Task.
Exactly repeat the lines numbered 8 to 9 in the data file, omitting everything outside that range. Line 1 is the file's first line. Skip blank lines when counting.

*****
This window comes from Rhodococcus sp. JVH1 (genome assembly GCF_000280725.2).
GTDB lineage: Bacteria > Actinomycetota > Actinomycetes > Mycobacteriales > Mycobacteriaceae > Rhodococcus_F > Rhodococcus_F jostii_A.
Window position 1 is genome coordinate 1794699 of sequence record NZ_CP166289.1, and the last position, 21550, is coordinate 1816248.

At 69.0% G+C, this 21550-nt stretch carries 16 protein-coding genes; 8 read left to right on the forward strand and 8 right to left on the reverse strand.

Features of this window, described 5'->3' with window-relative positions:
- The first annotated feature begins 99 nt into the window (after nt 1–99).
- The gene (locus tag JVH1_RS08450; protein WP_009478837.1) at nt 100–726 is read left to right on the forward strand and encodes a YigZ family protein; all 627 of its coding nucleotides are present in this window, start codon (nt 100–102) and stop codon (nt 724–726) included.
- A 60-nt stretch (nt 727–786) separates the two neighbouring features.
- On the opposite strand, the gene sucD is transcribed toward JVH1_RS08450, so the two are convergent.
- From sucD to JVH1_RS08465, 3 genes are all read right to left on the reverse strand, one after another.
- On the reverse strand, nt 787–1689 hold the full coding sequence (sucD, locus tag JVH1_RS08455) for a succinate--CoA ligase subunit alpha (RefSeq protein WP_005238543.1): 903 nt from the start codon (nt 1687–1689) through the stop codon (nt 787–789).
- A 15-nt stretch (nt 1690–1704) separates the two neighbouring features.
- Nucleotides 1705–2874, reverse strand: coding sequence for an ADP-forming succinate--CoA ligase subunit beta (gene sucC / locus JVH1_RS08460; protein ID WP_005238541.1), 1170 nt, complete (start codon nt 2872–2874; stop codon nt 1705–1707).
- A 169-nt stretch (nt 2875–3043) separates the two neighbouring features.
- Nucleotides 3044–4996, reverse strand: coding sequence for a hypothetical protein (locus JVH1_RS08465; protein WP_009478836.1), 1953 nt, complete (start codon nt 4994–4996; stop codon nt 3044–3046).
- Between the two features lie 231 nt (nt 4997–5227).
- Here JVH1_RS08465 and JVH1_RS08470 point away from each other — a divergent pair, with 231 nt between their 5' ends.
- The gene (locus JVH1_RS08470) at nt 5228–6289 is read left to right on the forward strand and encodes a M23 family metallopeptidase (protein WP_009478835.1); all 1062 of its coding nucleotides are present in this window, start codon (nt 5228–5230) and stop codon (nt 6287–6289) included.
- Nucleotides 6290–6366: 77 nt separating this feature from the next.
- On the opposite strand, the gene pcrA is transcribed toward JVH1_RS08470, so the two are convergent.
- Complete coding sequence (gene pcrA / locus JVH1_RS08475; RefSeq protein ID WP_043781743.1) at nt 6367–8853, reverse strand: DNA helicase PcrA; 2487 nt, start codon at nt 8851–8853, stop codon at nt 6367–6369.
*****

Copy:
- A 60-nt stretch (nt 727–786) separates the two neighbouring features.
- On the opposite strand, the gene sucD is transcribed toward JVH1_RS08450, so the two are convergent.